Our group is interested in studying the properties of quantum many-body systems with unusual properties, particularly those that result from strong spin-orbit coupling and/or interactions. Much of our current effort is focused on transition metal oxides, topological insulators, topological metals, quantum magnetism, and non-equilibrium phenomena in these materials.
Transition Metal Oxides (Heterostructures)
While the study of transition metal oxides has been active for decades, there are several new angles of study that are particularly ripe for discovery. One is the recent experimental advances in growing high-quality interfaces and heterostructures. One recent joint experimental-theoretical work from our group focused on NdNiO3 grown under different substrate strain conditions. The work, appearing in Nature Communications, showed the thin films possess an interesting phase diagram with a magnetic insulating state, a non-Fermi liquid metallic state, and an insulating state with no detected magentic order down to the lowest temperatures measured--a quantum spin liquid candidate. Another direction is the search for topological phases, particularly topological insulators. We have focused on thin films grown along the  crystalline direction, and have written an invited review covering our work and that of others in this area. Bilayers of LaNiO3 have received signficant attention in our group, and we have also made an effort to make our predictions as reaslistic as possible, including first-principles predictions of structural distortions. We have also focused on bilayers and trilayers of Y2Ir2O7 grown along  and used both density functional theory (DFT) and dynamical mean field theory (DMFT) to study correlation effects. The main candidate topological state in these systems is the Chern insulator, or quantum anomalous Hall state (QAH).
Interacting Topological Insulators
One of the areas that remains at the forefront of the field of topological insulators is the effect of correlations on driving fundamentally new topological states. In this regard, the fractional quantum Hall effect is the archetype. However, the discovery of time-reversal invariant topological insulators has shown us the fractional quantum Hall effect is only the tip of the iceberg of theoretical possibilities. Our group has predicted a number of possible new phases that possess time-reversal symmetry, but are not adiabatically connected to the non-interacting electron system: in two-dimensions, the "quantum spin Hall star" (QSH*) phase, and in three-dimensions the "weak topological Mott insulator" (WTMI), the "topological crystalline Mott insulator" (TCMI), and the "topological insulator star" (TI*) phase. We have co-authored a review in Nature Physics on this topic. Away from fractionalized topological states, we have used Quantum Monte Carlo (QMC) to study the simultaneous interplay of disorder, interactions, and topology in a fermion sign-free model, and found that the symmetry of the Hamiltonian can have a powerful influence on the competition of these factors.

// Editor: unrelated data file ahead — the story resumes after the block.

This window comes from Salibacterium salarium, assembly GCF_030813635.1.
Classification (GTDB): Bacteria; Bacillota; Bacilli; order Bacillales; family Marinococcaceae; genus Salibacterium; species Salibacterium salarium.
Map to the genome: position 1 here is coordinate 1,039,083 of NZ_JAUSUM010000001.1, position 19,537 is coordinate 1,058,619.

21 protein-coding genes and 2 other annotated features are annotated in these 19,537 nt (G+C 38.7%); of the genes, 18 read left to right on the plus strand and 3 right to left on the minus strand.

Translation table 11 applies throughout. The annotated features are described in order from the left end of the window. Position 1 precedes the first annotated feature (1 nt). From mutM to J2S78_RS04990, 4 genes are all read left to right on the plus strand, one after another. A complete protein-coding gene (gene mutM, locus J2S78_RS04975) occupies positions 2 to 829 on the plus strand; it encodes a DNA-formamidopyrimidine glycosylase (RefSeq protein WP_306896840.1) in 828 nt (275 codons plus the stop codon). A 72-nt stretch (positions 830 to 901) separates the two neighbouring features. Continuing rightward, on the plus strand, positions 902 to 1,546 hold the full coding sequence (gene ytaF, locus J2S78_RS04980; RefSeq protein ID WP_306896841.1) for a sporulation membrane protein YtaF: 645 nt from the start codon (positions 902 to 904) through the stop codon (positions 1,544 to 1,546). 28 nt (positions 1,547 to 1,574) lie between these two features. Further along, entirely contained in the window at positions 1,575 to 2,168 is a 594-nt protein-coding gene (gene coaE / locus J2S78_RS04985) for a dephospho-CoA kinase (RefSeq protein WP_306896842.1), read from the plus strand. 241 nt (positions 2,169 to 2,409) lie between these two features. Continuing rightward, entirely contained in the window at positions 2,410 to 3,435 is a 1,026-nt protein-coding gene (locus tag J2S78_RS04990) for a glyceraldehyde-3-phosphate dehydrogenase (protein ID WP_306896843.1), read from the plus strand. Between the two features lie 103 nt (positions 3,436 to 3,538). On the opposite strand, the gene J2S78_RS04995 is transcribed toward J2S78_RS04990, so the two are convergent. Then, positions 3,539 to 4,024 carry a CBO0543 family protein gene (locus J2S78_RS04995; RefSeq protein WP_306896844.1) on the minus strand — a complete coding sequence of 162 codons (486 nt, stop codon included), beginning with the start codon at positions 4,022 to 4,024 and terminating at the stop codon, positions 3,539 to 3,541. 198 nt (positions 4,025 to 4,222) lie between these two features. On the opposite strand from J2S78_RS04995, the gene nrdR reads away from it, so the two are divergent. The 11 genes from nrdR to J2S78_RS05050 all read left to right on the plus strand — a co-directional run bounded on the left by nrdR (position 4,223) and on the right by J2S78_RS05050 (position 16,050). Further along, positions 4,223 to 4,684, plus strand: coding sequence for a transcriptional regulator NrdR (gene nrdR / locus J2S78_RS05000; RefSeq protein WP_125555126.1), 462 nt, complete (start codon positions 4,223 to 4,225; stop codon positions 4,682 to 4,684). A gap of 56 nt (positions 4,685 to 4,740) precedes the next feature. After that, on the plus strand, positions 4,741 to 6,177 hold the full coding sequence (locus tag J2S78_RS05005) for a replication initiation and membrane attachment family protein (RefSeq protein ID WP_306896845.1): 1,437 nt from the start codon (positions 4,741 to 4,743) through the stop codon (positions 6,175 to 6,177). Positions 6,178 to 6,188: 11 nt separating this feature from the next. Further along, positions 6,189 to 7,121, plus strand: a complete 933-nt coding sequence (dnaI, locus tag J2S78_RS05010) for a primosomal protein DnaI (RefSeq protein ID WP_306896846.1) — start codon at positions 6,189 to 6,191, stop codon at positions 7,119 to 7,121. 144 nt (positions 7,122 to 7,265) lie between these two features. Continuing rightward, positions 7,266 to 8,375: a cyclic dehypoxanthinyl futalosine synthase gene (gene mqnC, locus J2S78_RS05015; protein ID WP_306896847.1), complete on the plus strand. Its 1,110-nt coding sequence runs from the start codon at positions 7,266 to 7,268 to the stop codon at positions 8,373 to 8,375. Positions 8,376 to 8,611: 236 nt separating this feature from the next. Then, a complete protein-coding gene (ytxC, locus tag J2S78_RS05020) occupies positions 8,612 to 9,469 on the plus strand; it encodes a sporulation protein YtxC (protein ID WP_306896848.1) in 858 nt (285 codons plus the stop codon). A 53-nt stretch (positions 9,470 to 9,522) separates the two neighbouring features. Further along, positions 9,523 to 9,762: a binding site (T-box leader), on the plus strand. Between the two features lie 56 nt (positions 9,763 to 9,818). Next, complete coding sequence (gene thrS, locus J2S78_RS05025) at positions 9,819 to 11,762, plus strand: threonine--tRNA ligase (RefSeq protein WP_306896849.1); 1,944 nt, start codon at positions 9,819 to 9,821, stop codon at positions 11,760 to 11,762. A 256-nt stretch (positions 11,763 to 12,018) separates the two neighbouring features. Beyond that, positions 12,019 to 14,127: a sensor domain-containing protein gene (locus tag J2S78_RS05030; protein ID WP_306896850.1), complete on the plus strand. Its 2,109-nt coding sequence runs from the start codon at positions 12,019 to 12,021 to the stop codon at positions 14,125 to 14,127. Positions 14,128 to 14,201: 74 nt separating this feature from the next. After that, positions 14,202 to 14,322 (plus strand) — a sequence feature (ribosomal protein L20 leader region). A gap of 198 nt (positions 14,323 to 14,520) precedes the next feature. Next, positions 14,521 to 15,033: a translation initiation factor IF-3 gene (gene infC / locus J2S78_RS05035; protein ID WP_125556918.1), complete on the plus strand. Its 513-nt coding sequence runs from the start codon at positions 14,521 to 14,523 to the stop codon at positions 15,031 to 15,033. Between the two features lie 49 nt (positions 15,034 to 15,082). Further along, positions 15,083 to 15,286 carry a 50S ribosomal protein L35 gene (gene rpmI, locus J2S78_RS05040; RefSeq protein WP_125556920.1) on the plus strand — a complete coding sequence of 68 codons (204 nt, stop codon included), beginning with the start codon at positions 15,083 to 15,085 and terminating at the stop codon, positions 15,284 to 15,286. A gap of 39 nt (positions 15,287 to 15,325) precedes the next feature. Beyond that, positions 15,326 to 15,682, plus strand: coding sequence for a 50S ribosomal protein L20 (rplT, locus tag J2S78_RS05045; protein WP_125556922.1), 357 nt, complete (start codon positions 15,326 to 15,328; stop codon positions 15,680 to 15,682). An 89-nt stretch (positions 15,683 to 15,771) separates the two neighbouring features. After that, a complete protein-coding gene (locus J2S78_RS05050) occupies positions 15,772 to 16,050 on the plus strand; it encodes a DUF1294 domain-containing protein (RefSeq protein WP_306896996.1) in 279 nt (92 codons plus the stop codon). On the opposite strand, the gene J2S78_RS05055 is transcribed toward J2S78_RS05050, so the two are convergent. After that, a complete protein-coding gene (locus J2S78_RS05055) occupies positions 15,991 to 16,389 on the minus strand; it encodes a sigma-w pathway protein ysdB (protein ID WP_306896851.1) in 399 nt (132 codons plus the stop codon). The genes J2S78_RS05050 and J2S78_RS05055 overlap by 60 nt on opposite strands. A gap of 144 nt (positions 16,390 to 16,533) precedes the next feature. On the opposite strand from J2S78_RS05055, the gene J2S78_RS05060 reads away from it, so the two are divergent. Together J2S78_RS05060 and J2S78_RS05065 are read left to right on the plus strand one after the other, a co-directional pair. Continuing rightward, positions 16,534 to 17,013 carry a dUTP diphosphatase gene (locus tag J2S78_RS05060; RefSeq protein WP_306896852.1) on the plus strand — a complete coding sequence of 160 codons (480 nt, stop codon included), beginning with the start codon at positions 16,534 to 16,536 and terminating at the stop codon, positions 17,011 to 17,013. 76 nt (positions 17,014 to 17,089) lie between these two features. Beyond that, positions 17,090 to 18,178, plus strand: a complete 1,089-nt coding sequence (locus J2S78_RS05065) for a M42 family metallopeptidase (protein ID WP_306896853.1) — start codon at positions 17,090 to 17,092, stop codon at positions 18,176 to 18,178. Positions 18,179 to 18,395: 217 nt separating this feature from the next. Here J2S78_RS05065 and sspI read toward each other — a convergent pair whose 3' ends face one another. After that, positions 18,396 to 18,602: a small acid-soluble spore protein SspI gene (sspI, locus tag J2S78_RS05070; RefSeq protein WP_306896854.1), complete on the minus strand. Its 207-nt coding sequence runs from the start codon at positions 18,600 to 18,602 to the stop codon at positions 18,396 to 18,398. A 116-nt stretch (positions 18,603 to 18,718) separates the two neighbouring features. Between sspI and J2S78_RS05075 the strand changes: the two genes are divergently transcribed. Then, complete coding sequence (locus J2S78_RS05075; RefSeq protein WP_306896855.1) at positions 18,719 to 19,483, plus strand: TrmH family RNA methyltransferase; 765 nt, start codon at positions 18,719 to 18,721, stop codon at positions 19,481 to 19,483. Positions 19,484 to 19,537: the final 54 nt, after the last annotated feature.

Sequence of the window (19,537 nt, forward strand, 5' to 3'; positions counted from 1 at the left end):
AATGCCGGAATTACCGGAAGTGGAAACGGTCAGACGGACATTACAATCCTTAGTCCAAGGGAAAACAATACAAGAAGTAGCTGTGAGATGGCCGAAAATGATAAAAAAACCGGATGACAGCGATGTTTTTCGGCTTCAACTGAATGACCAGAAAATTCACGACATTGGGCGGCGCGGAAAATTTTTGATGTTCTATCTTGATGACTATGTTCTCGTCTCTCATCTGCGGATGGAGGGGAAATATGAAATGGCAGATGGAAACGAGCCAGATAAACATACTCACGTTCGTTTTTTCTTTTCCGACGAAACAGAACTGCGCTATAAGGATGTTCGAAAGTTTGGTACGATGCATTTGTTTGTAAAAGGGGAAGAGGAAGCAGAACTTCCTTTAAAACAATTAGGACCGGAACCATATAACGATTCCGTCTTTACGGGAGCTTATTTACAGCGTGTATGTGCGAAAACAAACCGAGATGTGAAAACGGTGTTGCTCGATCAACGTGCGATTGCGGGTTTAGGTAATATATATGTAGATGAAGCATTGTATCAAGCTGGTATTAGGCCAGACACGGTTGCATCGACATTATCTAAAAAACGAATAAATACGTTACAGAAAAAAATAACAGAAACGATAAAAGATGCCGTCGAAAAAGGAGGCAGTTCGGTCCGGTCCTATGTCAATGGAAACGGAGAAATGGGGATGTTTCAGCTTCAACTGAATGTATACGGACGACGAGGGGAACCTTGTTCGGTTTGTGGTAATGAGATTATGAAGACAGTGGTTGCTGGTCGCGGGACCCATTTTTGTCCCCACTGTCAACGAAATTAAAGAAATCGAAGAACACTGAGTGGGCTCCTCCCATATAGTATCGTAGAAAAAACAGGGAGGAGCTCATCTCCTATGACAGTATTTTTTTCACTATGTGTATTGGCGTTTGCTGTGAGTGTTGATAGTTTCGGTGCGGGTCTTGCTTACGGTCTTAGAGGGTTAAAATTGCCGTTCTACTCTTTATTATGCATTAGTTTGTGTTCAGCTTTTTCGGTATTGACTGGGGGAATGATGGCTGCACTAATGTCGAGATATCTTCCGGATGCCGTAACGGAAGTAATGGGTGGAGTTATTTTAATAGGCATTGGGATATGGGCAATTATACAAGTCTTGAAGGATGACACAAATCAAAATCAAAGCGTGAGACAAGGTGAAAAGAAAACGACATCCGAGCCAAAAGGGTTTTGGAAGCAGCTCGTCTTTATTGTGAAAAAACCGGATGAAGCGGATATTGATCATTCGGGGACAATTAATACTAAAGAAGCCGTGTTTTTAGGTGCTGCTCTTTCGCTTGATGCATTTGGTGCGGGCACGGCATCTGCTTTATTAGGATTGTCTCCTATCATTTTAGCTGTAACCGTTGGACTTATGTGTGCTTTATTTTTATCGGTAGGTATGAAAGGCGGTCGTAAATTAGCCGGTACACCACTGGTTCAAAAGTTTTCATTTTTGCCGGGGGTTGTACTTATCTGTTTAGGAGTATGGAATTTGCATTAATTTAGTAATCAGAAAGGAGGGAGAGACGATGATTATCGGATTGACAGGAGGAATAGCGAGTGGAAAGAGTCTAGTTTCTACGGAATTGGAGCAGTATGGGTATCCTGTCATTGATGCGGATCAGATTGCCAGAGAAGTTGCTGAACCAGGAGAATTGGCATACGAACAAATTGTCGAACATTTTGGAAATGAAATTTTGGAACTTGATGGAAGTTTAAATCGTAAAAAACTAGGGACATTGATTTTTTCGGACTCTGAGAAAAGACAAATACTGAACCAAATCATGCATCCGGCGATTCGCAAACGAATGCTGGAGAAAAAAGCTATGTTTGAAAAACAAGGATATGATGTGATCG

The study of topological insulators has given rise to a number of new directions in condensed matter physics: One of these is the subject of topological metals. Dirac metals and Weyl semi-metals are important examples of topological metals. They each possess linearly dispersing electronic band structure (in all three spatial dimensions) near the Fermi energy. A number of unusual properties have been predicted for this class of materials, including an unusual magnetoelectric response and Fermi arcs in the surface Brillouin zone, observable by angle resolved photoemission spectroscopy (ARPES). Our group's effort in this area has focused on unusual termoelectric transport in Weyl/Dirac systems and in double-Weyl systems. The Weyl/Dirac systems show a characteristic magnetic field dependence when the field is aligned along the thermal gradient, and the double-Weyl systems exhibit certain spatial anistropies that allow them to be distinguished from the single Weyl systems. In addition, we have also investigated how topological metals may have a highly tunable electronic cooling.
Our group has worked on various aspects of quantum magnetism for many years, including the study of models of quantum spin liquids--states describing a collection of local moments that do not order even at zero temperature! Most recently we have focused on local moment models inspired by transition metal oxides with strong spin-orbit coupling, such as the iridates. For models relevant to (Li,Na)2IrO3, we have found an exceptionally rich phase diagram with a number of unusual orders. Our work on thin film Y2Ir2O7 has revealed topological magnonon bands and unconventional superconducity, upon doping. We have also focused effort on one-dimensional spin chains and investigated how the momentum-space entananglement spectrum reflects (or not) universal properties of these systems.
One of the most exciting frontiers in condensed matter physics is the study of quantum many-particle systems out-of-equilibrium. A natural experimental scenario is the "pump-probe" situation where a "pump" laser takes a material out-of-equilibrium and a "probe" laser is used to measure the properties of the excited system after some time delay with respect to the "pump". In the limit of a long pump pulse width, the systems experiences an approximately time-periodic Hamiltonian and a Floquet description is relevant. It remains an experimental challenge to observe topological transitions in electronic band structure. Our work has focused on more realistic multi-band systems than have been considered previously.